Malta Casino Mogul Charged With Journalist Murder

Malta Casino Mogul Charged

Malta casino mogul Yorgen Fenech has been charged with the murder of an anti-corruption journalist.

Fenech, one of Malta’s richest men, was arrested earlier this month in connection with the 2017 car-bomb attack on journalist Daphne Caruana Galizia. He was charged with murder on Friday.

The tycoon was intercepted by police as he allegedly tried to flee the country on his yacht on November 20.

The murder investigation has caught international media attention and has upturned Europe’s online gambling market. Malta is a casino mecca that has hosted some of the grandest industry events like the iGaming Summit Sigma in 2019.

Malta’s prime minister Joseph Muscat announced he would resign on January 18 following criticism of how the case was handled. Thousands took to the streets to protest until he complied with their calls, including Caruana Galizia’s family. It has been alleged that three members of Muscat’s inner circle were entangled in the affair.

Addressing the nation on live TV on Sunday, Muscat said, “It is not right that a person, with her good and bad, who contributed to democracy, had to be killed this way… The anger and disappointment are understandable, and it is never justified to somehow justify the murder. But neither can disorder and violence be justified under the guise of protest.”

He added that no one was above the law, and that investigations into the murder would continue.

It wasn’t enough for Dutch liberal MEP Sophie in ‘t Veld, who is leading the European parliament’s emergency fact-finding mission to Malta, who said she was “not reassured” and called for him to resign immediately. She added that the trust between the EU and Malta had been seriously damaged by the events.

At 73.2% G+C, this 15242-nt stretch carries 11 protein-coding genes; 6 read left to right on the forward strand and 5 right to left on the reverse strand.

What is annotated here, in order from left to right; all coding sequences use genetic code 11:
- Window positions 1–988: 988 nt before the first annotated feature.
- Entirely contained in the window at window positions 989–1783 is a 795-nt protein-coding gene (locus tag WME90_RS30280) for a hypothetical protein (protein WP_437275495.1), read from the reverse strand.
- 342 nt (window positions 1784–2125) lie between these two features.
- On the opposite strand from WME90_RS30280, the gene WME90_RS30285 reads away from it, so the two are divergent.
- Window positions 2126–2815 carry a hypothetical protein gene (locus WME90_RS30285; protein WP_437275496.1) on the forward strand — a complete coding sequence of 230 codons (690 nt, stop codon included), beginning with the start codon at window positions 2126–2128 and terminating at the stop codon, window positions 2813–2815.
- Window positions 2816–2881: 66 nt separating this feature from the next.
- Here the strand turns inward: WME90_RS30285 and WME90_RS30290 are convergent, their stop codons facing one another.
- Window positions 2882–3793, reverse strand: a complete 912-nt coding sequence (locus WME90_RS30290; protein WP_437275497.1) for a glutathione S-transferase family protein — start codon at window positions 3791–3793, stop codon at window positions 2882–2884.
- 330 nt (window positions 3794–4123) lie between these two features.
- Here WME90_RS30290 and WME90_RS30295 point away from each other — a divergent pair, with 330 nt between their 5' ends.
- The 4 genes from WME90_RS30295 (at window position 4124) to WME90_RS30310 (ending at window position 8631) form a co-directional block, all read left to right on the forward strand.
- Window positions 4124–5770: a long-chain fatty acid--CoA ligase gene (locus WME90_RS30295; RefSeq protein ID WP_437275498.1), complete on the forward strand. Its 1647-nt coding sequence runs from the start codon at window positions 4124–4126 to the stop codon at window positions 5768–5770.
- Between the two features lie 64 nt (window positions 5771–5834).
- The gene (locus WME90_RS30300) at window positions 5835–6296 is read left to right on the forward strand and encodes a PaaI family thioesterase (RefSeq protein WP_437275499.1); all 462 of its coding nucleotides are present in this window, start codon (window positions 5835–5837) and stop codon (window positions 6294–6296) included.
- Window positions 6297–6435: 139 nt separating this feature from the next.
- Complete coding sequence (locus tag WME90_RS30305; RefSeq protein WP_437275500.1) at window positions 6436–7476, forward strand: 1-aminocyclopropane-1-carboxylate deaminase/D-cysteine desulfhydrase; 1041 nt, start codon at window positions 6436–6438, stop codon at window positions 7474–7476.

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Fenech had asked for a presidential pardon in return for implicating three top government officials, who he claimed were involved in the murder. The trio was named as Keith Schembri, the prime minister’s chief of staff, Konrad Mizzi, tourism minister, and Chris Cardona, an economic minister.

All three resigned last month but denied any involvement in the case. Fenech’s request for pardon was denied.

At a brief arraignment before appearing in front of the magistrate’s court in Valletta, Fenech was charged with “promoting, organizing or financing a group with the intention of carrying out a criminal offense, actively participating in this criminal organization by giving information, material means, or the recruitment of new members whilst aware of the purpose of this organization.”

He was also charged with “Complicity in the willful homicide of Daphne Caruana Galizia, conspiracy to commit a crime in Malta punishable by imprisonment, and complicity in causing an explosion which caused Caruana Galizia’s death.”

The 38-year-old spoke only to confirm his personal details before a “not guilty” plea was filed by his lawyers. If found guilty, he faces life in prison.

Last year, Fenech was identified as the owner of 17 Black, a Dubai registered company that Caruana Galizia was investigating before her death. 17 Black had allegedly planned to make a payment of $2 million to secret offshore companies owned by government officials Schembri and Mizzi.

Vince Muscut, alleged also involved in the murder, shared a previously untold account of the events leading up to the death in April 2018, in the hope of receiving a pardon. Details remained secret until late November to avoid damaging the investigation, and Muscat’s request for pardon has been denied.

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The account shared that the killers were contracted for €150,000 at Busy Bee Cafe for the murder.

Before her death, Daphne Caruana Galizia put the scandals of Malta on her blog Running Commentary for years. Her murder puts her alongside journalists Anna Politskoskaya and Hrant Dink, both of whom were killed for exposing corruption in their own countries, Russia and Turkey respectively.